"No. The plan was of your father's making, so be it. He is doubtless right in requiring that his daughter, who will shortly be his altogether again, should be placed in safety and protected from those rough scenes and excesses which, in all probability, may take place here. I am quite of his opinion, and I agree fully to to-morrow's separation."

She raised her head and said with spirit,

"And I only agreed to it when I thought it was your wish. I cannot yield in this matter to my father's will alone. I have taken upon myself the duties of your wife, in the sight of the world at least, and, so far, I shall fulfil them. They command me not to desert you basely in the face of that which threatens you, but to remain at your side until the worst has been tided over, and the date originally fixed for our parting has come. Then I will go, and not before."

"Not if I expressly ask you to do so?"


He stood half turning from her, and crushing in his hand a paper he had mechanically taken up from his bureau. The self-control he had regained by so violent an effort was not proof against that look and tone.

"I have begged you once already not to play at generosity with me. I have no liking for such scenes. Duties! It may be the duty of a woman, who has willingly given her husband both hand and heart, to stay by him and share his misfortune, perhaps his ruin, as she has shared his prosperity. That is not our case. We have no duties to each other, for we never had any rights one upon the other. The only thing which I could offer you in our compulsory union was the possibility of dissolving it; it has been dissolved from the moment that we decided upon a separation. That is my answer to the offer you have made me."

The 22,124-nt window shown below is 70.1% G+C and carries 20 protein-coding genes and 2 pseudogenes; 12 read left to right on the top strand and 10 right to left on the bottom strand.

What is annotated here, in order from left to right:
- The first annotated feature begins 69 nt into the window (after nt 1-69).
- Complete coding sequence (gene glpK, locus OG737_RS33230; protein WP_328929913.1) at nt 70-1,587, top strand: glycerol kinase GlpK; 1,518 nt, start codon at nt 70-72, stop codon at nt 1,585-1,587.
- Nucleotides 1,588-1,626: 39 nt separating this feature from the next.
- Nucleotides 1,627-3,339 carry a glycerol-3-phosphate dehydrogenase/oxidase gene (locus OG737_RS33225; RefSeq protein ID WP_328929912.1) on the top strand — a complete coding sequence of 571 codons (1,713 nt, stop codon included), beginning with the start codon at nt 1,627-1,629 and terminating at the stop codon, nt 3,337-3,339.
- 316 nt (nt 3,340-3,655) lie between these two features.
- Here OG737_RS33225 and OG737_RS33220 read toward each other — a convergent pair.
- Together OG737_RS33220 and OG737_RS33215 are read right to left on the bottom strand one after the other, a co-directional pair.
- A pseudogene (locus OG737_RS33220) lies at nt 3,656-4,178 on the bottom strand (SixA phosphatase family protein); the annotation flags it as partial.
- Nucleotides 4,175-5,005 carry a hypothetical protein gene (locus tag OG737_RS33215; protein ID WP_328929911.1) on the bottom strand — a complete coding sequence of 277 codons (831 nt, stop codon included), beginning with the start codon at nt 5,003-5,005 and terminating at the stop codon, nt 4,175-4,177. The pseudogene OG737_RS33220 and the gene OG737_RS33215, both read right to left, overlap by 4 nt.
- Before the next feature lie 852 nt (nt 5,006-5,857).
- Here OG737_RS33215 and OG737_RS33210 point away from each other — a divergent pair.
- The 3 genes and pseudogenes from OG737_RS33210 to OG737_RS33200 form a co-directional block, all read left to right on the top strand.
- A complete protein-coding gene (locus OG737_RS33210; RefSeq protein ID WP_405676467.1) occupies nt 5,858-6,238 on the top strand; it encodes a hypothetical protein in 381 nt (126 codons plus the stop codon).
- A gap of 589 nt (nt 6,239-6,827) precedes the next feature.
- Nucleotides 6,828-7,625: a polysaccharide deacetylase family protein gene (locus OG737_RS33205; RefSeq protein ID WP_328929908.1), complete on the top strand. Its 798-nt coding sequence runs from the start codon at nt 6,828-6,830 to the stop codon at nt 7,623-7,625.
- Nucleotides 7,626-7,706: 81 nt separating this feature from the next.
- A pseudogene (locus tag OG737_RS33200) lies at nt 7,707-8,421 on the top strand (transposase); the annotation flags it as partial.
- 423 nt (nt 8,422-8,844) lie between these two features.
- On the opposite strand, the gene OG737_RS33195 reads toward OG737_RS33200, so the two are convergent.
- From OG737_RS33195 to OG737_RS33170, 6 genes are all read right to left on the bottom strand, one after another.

Eugénie's dark eyes were still fixed on his face. The tell-tale lightning-like flash, which at times seemed to discover the unknown depths of his being, came not to-day, and yet to-day of all days did she long to conjure it up at any cost.

Whatever she may have seen or guessed by it--and something she must have divined, or her proud spirit would never have so far bent as to allow her to come hither with her proposal--he would not grant her the triumph of again beholding it or of convincing herself of its true meaning.

He remained perfect master of himself, and left her a prey to torturing doubt. Her woman's instinct had spoken unhesitatingly when Ulric Hartmann's look had glowed upon her yesterday up on the forest heights, and, with the knowledge of what lay behind, horror of it had seized her as well. Yet she had been quite calm then, through all the danger with which she was threatened by an insane passion.

Here, where there was nothing to fear, she shook from head to foot in a fever of emotion, and a thick veil seemed to fall on all around, just as the brown eyes opposite were veiled before her. The inward voice was silent now, and yet at this moment she would have given her life to have acquired a certainty.